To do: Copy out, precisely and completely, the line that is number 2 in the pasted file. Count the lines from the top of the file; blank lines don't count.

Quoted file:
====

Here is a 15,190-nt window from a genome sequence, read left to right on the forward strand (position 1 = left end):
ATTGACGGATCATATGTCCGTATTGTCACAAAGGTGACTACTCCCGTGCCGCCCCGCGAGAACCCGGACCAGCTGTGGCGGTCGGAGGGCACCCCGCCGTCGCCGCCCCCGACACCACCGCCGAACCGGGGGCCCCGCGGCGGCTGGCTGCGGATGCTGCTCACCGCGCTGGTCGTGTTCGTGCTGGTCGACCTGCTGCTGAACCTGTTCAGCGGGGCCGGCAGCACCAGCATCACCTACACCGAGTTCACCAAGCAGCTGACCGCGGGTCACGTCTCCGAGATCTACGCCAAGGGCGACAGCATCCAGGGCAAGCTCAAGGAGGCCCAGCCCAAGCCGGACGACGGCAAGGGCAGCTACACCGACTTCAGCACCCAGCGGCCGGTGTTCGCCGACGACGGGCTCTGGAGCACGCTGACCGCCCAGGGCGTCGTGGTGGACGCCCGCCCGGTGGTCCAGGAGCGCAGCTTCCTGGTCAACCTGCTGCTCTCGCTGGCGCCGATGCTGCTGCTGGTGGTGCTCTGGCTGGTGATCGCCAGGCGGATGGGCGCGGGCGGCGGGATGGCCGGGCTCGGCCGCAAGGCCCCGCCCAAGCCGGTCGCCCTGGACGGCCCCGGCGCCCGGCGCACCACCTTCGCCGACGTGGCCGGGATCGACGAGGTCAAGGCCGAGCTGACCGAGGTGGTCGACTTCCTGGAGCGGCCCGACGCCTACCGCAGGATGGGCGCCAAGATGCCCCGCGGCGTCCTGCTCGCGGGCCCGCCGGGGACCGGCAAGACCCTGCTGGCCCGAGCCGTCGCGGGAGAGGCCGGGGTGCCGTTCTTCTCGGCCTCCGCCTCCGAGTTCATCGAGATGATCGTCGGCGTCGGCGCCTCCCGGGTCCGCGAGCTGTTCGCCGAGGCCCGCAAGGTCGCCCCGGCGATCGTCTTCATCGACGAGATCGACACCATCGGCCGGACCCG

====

ATTGACGGATCATATGTCCGTATTGTCACAAAGGTGACTACTCCCGTGCCGCCCCGCGAGAACCCGGACCAGCTGTGGCGGTCGGAGGGCACCCCGCCGTCGCCGCCCCCGACACCACCGCCGAACCGGGGGCCCCGCGGCGGCTGGCTGCGGATGCTGCTCACCGCGCTGGTCGTGTTCGTGCTGGTCGACCTGCTGCTGAACCTGTTCAGCGGGGCCGGCAGCACCAGCATCACCTACACCGAGTTCACCAAGCAGCTGACCGCGGGTCACGTCTCCGAGATCTACGCCAAGGGCGACAGCATCCAGGGCAAGCTCAAGGAGGCCCAGCCCAAGCCGGACGACGGCAAGGGCAGCTACACCGACTTCAGCACCCAGCGGCCGGTGTTCGCCGACGACGGGCTCTGGAGCACGCTGACCGCCCAGGGCGTCGTGGTGGACGCCCGCCCGGTGGTCCAGGAGCGCAGCTTCCTGGTCAACCTGCTGCTCTCGCTGGCGCCGATGCTGCTGCTGGTGGTGCTCTGGCTGGTGATCGCCAGGCGGATGGGCGCGGGCGGCGGGATGGCCGGGCTCGGCCGCAAGGCCCCGCCCAAGCCGGTCGCCCTGGACGGCCCCGGCGCCCGGCGCACCACCTTCGCCGACGTGGCCGGGATCGACGAGGTCAAGGCCGAGCTGACCGAGGTGGTCGACTTCCTGGAGCGGCCCGACGCCTACCGCAGGATGGGCGCCAAGATGCCCCGCGGCGTCCTGCTCGCGGGCCCGCCGGGGACCGGCAAGACCCTGCTGGCCCGAGCCGTCGCGGGAGAGGCCGGGGTGCCGTTCTTCTCGGCCTCCGCCTCCGAGTTCATCGAGATGATCGTCGGCGTCGGCGCCTCCCGGGTCCGCGAGCTGTTCGCCGAGGCCCGCAAGGTCGCCCCGGCGATCGTCTTCATCGACGAGATCGACACCATCGGCCGGACCCG